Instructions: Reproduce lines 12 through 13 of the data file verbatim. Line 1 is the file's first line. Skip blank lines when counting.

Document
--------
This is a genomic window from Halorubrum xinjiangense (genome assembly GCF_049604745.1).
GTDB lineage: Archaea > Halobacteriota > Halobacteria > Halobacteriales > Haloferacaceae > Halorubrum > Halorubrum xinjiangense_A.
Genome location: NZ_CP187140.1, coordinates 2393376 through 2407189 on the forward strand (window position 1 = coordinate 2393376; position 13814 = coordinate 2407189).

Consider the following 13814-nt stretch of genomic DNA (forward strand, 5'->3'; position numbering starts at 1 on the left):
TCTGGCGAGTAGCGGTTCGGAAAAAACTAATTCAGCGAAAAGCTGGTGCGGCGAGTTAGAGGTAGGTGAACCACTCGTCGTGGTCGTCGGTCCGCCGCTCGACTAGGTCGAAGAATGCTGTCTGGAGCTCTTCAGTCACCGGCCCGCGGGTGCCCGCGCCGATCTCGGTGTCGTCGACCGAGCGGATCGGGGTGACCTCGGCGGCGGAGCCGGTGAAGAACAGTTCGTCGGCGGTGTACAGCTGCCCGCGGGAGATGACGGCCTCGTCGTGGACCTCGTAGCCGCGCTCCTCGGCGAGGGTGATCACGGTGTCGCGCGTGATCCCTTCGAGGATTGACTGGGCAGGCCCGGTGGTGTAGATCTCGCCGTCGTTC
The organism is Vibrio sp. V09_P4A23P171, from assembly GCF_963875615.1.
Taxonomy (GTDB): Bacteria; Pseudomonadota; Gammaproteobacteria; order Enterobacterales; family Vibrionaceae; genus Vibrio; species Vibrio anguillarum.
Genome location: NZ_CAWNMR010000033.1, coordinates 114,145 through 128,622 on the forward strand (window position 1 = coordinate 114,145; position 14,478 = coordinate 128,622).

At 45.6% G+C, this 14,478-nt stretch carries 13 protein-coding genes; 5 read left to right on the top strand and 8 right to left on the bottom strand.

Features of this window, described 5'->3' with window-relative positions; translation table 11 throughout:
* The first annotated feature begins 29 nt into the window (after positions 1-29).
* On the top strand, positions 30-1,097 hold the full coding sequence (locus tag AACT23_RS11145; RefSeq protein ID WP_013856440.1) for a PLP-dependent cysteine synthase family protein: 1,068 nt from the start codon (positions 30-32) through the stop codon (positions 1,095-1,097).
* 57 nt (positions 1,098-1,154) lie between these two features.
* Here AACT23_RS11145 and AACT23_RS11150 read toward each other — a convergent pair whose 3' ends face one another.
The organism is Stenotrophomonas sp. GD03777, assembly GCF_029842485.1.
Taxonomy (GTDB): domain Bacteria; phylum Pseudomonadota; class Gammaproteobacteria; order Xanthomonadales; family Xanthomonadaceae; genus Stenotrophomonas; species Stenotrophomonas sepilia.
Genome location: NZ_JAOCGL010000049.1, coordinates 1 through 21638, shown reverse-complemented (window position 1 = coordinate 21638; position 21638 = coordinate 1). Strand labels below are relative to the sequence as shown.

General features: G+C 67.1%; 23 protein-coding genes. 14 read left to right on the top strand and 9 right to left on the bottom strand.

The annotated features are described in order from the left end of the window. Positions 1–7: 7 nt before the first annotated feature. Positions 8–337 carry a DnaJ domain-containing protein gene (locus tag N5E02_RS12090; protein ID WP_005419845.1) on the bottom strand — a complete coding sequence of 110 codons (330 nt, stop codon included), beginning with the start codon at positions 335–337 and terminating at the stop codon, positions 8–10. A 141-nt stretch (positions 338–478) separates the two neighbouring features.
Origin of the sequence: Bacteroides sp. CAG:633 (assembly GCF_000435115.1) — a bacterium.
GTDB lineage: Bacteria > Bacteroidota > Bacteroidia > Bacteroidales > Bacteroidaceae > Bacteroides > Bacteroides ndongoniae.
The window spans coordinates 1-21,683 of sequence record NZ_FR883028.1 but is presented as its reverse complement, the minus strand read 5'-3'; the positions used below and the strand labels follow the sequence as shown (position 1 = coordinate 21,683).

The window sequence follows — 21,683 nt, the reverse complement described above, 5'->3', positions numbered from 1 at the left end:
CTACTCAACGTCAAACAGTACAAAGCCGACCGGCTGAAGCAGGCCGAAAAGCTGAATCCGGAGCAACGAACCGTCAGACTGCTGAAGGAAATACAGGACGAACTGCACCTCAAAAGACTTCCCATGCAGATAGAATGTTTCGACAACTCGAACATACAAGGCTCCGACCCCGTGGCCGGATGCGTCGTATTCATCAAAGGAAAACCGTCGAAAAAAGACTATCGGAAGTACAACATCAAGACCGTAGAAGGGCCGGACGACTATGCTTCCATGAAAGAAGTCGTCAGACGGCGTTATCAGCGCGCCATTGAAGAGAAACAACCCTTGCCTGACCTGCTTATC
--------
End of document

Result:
* On the top strand, positions 30-1,097 hold the full coding sequence (locus tag AACT23_RS11145; RefSeq protein ID WP_013856440.1) for a PLP-dependent cysteine synthase family protein: 1,068 nt from the start codon (positions 30-32) through the stop codon (positions 1,095-1,097).
* 57 nt (positions 1,098-1,154) lie between these two features.